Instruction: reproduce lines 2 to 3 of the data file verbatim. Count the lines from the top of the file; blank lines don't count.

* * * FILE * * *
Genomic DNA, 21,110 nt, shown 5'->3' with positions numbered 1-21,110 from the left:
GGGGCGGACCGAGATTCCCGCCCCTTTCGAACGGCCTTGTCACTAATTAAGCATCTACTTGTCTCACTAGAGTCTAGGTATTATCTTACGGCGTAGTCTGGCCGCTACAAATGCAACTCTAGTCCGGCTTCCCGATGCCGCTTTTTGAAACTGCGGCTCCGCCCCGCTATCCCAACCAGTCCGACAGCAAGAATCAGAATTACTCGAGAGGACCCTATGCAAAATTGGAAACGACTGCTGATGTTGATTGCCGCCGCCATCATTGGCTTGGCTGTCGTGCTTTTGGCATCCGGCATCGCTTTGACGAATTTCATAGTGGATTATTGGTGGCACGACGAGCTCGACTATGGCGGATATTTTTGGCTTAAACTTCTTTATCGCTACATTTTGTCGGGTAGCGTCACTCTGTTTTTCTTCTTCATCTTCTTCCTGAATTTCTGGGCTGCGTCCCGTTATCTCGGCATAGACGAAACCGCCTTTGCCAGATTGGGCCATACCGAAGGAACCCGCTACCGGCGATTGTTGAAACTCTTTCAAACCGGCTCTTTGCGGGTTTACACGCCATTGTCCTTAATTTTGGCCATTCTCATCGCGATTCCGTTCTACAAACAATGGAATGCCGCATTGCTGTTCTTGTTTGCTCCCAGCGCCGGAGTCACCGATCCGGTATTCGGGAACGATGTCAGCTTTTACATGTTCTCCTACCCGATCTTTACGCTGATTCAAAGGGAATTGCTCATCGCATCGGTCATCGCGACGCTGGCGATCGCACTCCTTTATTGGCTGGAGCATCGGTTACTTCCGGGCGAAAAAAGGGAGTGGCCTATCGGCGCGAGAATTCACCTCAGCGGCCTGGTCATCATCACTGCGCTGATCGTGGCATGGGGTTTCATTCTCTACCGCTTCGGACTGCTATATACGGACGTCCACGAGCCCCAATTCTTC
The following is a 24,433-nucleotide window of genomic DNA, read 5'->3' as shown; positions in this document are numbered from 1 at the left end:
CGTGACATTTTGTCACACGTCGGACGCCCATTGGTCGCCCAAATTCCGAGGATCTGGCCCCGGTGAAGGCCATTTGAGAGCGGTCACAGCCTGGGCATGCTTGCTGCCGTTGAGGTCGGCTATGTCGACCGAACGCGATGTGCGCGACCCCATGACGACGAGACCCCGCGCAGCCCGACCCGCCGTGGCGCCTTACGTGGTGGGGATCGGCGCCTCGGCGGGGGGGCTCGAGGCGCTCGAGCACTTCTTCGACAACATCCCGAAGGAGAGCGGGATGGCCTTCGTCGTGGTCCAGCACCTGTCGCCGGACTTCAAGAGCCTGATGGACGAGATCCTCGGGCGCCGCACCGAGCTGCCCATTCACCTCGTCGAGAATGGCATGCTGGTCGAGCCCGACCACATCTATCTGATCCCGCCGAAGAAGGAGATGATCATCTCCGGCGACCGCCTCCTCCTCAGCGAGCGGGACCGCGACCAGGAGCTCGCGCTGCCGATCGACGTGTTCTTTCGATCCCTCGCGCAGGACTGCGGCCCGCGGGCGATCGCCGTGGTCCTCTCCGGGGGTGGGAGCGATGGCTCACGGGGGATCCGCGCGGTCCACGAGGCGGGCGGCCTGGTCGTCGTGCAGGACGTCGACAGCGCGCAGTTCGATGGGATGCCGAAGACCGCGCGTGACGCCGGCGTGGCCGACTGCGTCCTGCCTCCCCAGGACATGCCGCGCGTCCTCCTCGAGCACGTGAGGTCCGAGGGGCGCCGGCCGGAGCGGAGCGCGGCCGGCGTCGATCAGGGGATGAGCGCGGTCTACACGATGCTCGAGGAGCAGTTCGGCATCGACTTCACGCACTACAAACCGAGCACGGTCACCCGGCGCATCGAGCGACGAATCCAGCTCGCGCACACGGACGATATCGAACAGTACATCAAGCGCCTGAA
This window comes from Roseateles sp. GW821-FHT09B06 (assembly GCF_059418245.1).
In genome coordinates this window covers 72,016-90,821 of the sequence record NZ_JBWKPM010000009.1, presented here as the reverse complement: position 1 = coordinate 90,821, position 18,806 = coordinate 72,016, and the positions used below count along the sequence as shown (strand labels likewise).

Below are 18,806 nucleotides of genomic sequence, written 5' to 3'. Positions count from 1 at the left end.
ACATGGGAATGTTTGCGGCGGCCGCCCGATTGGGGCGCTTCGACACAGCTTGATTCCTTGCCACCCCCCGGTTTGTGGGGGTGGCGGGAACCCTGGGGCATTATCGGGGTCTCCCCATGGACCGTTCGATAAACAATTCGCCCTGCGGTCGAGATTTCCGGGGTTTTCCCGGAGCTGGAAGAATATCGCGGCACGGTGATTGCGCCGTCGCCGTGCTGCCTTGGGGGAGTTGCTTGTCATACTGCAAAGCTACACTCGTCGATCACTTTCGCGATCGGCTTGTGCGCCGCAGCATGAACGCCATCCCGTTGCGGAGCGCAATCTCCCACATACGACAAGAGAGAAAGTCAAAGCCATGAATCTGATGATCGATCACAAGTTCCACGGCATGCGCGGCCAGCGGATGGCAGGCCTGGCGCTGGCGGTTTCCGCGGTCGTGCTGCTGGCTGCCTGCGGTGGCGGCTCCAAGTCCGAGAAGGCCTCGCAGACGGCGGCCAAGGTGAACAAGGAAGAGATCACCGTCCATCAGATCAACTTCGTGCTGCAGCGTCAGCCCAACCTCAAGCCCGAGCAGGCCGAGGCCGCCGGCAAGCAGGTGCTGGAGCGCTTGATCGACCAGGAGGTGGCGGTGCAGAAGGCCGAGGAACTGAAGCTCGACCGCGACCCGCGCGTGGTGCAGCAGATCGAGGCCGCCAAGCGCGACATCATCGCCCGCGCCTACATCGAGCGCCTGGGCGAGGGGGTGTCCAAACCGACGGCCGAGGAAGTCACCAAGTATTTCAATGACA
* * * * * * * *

GGGGCGGACCGAGATTCCCGCCCCTTTCGAACGGCCTTGTCACTAATTAAGCATCTACTTGTCTCACTAGAGTCTAGGTATTATCTTACGGCGTAGTCTGGCCGCTACAAATGCAACTCTAGTCCGGCTTCCCGATGCCGCTTTTTGAAACTGCGGCTCCGCCCCGCTATCCCAACCAGTCCGACAGCAAGAATCAGAATTACTCGAGAGGACCCTATGCAAAATTGGAAACGACTGCTGATGTTGATTGCCGCCGCCATCATTGGCTTGGCTGTCGTGCTTTTGGCATCCGGCATCGCTTTGACGAATTTCATAGTGGATTATTGGTGGCACGACGAGCTCGACTATGGCGGATATTTTTGGCTTAAACTTCTTTATCGCTACATTTTGTCGGGTAGCGTCACTCTGTTTTTCTTCTTCATCTTCTTCCTGAATTTCTGGGCTGCGTCCCGTTATCTCGGCATAGACGAAACCGCCTTTGCCAGATTGGGCCATACCGAAGGAACCCGCTACCGGCGATTGTTGAAACTCTTTCAAACCGGCTCTTTGCGGGTTTACACGCCATTGTCCTTAATTTTGGCCATTCTCATCGCGATTCCGTTCTACAAACAATGGAATGCCGCATTGCTGTTCTTGTTTGCTCCCAGCGCCGGAGTCACCGATCCGGTATTCGGGAACGATGTCAGCTTTTACATGTTCTCCTACCCGATCTTTACGCTGATTCAAAGGGAATTGCTCATCGCATCGGTCATCGCGACGCTGGCGATCGCACTCCTTTATTGGCTGGAGCATCGGTTACTTCCGGGCGAAAAAAGGGAGTGGCCTATCGGCGCGAGAATTCACCTCAGCGGCCTGGTCATCATCACTGCGCTGATCGTGGCATGGGGTTTCATTCTCTACCGCTTCGGACTGCTATATACGGACGTCCACGAGCCCCAATTCTTC
The following is a 24,433-nucleotide window of genomic DNA, read 5'->3' as shown; positions in this document are numbered from 1 at the left end: